A stent retriever that an operator can expand and contract mid-procedure resulted in a revascularization rate better than that seen in the trials of already approved, self-expanding stents, according to data presented at the International Stroke Conference.
The devices, called Tigertrievers—which have not yet been approved by the US Food and Drug Administration (FDA)—also resulted in lower levels of disability after three months compared to standard retrievers in the study of acute ischemic stroke patients with large vessel occlusion, researchers said. The study was funded by the device manufacturer, Rapid Medical.
An independent expert said the device has potential but more data are needed.
When using the devices, the operator can slide a button to either widen or compress the wire netting area, to align the device with the vessel dimensions and to adjust the radial force as needed for penetration of the clot and to minimize tension on the vessel wall.
The device was developed to improve upon self-expanding retrievers currently in the marketplace, which have not achieved successful reperfusion about 27 percent of the time, said Jeffrey L. Saver, MD, FAAN, professor of neurology at the David Geffen School of Medicine at UCLA.
Researchers enrolled 160 patients in a lead-in phase and a main phase of the study. Sixteen of the sites were in the US, and one was in Israel, where a single patient was enrolled. Eighty percent of patients had a modified Rankin score of zero before their stroke. Almost all of the others had a score of one.
The investigators compared outcomes to the pivotal trials for the existing stent retrievers already on the market, including the Solitaire and Trevo retrievers.
The patients treated with the operator-adjustable stent retriever had successful revascularization—a grade of 2b or better on the modified Thrombolysis in Cerebral Infarction (TICI) scale—in 84.6 percent of cases, after one to three passes. In the trials of the self-expanding stent retrievers on the market, 73.4 percent had this outcome.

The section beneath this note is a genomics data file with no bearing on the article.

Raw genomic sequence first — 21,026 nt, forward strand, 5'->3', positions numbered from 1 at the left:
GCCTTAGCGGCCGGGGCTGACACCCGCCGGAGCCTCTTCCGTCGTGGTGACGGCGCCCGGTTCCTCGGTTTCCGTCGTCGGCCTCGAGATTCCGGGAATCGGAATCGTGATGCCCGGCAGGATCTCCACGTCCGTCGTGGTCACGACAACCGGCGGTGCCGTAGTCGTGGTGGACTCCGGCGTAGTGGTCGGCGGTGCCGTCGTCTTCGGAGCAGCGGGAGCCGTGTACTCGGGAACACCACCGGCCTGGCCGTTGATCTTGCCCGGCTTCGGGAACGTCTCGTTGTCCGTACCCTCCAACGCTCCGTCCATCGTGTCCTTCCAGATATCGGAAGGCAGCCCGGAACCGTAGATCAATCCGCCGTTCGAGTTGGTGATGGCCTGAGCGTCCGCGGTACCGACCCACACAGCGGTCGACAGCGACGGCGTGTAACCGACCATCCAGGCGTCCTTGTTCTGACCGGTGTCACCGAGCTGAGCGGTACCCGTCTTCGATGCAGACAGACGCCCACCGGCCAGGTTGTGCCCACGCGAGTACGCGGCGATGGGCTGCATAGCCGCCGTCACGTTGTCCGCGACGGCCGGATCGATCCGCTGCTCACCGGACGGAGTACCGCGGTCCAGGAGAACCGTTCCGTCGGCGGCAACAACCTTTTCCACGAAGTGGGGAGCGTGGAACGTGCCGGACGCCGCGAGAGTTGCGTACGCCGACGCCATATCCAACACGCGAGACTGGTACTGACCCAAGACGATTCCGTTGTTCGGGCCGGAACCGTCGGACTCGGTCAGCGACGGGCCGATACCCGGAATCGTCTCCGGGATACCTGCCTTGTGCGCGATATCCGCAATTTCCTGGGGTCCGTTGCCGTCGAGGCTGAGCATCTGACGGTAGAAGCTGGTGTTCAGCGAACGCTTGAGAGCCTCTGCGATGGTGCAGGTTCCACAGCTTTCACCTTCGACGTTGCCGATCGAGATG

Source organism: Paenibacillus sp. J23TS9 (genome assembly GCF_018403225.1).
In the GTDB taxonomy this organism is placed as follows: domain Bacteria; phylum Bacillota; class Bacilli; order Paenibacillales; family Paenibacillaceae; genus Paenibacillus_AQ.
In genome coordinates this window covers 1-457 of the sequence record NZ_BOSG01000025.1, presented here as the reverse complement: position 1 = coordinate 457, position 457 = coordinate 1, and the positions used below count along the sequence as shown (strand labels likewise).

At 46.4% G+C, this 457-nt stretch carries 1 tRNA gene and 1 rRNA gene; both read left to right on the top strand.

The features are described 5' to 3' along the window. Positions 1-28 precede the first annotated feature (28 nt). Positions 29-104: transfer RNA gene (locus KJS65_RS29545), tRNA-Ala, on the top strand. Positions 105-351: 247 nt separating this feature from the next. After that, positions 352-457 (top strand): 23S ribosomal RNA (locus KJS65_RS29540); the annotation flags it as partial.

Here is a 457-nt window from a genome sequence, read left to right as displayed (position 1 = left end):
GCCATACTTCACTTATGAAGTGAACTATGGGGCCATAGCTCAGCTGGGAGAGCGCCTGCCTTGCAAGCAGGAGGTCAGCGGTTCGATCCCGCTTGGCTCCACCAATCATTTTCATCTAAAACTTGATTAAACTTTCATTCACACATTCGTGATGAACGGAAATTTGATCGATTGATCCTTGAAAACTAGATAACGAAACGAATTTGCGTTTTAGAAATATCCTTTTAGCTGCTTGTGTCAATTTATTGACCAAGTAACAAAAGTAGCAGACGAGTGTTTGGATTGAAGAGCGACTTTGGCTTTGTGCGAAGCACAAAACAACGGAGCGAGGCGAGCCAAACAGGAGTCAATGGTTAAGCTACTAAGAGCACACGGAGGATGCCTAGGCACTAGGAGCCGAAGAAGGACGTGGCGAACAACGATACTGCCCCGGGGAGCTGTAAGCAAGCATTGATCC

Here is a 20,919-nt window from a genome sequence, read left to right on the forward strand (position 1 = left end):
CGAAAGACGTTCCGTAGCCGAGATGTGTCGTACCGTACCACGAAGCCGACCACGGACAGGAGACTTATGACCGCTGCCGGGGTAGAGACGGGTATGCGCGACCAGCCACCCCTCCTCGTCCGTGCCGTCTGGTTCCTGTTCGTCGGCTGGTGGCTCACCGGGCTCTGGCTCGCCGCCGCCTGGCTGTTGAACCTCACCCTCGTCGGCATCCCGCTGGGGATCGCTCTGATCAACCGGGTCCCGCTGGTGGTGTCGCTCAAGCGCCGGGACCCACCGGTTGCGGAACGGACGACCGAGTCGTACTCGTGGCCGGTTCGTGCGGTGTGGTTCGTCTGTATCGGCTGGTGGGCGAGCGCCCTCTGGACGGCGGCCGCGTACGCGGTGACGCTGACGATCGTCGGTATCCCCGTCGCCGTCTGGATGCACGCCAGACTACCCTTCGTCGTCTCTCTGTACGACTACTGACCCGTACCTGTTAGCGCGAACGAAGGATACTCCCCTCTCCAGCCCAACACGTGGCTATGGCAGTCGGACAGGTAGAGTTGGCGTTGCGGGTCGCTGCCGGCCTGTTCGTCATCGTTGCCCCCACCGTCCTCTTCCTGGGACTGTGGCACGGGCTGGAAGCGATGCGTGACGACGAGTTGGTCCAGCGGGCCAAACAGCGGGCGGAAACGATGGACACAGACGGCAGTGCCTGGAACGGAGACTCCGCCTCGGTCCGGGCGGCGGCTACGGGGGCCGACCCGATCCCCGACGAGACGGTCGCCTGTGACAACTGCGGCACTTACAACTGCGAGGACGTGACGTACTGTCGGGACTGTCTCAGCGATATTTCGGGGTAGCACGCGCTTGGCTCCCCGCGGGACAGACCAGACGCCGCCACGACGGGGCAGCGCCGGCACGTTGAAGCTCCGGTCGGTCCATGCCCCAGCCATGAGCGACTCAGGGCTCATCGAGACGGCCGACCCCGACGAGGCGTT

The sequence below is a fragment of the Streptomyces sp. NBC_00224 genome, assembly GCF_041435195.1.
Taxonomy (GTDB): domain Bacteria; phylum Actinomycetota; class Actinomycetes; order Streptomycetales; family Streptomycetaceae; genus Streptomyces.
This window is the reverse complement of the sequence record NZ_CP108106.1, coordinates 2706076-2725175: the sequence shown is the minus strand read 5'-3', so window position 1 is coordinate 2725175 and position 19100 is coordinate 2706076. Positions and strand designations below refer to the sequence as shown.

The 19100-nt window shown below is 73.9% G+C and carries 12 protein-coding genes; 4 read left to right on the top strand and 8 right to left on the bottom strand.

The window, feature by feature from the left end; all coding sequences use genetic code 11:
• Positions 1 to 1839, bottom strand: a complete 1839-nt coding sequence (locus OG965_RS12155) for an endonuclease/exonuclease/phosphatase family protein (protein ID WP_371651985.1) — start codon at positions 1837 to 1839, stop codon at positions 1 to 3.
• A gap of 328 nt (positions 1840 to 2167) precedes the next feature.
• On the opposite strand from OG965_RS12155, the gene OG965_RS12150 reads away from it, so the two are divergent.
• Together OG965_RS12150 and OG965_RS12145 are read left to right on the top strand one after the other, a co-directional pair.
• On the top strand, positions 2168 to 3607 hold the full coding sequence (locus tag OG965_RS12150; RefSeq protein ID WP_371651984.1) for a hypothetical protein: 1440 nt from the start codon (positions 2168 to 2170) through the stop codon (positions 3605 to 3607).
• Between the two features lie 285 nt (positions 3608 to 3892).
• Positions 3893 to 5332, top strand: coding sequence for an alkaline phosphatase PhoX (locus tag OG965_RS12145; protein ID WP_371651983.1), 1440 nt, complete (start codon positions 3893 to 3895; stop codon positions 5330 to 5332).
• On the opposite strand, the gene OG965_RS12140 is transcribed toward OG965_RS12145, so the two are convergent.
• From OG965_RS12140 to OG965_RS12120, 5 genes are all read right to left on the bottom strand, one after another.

This met a superiority threshold (p=0.0001), said co-primary investigator Rishi Gupta, MD, a vascular neurologist at the Wellstar Health System in Atlanta. In 57.8 percent of the adjustable retriever cases, successful revascularization was achieved on the first pass.
At 90 days, 58 percent of the patients treated with the adjustable retriever had an mRS of zero to two, considered a good outcome. In the trials of the retrievers already on the market, 43 percent had this outcome.
Symptomatic intracranial hemorrhage at 24 hours or mortality at 90 days was seen in 18.1 percent of the adjustable retriever patients, compared to 20.4 percent of those in the trials of the retrievers already on the market, Dr. Saver said.
“The Tigertriever is a highly effective and safe device to remove thrombus in patients with large vessel occlusion who are eligible for mechanical thrombectomy," Dr. Gupta said.
Pooja Khatri, MD, MSc, FAAN, professor of neurology and director of the vascular neurology division at the University of Cincinnati, said the findings show potential, but she reserved judgment about the device.
“The device looks reasonably safe and efficacious," Dr. Khatri said. “It shows potential for being better than prior devices, but that is hard to know with any certainty at this point. The comparison to historical controls is an apples-to-oranges comparison."
She added that outcomes tend to improve over time, and that analyses that go beyond strictly what is needed for FDA approval are needed.
“We will want to see more analyses ultimately, such as comparison to historical controls with adjustment for important prognostic variables, ideally at the patient level with advanced methods," Dr. Khatri said. “The real-world experiences of our interventional colleagues will be critical, too, of course."
Dr. Khatri said she hoped re-occlusion rates could be reported in the future, imagining that the device could reduce re-occlusion rates due to the control of radial force and less vessel wall damage, but could also increase it if the operator applies too much radial force.
Investigators said they will be able to explore this using vessel imaging studies done at 24 hours.
Dr. Saver disclosed receiving hourly payments and travel reimbursement for service as a scientific consultant advising on rigorous trial design and conduct for Medtronic, Cerenovus, Stryker, Boehringer Ingelheim, and Abbott. Dr. Khatri disclosed that her department has received funds from Cerenovus (grant), Lumosa (consulting), and Diamedica (consulting) on her behalf. She also received funds from Bayer (trial lead), UpToDate (royalties), and Basking (consulting).
Link Up for More Information:
ISC Abstract LB10: Saver JL, Gupta R, Gross B, et al. A new class of radially-adjustable stentrievers for acute ischemic stroke: Primary results of the multicenter Tiger trial.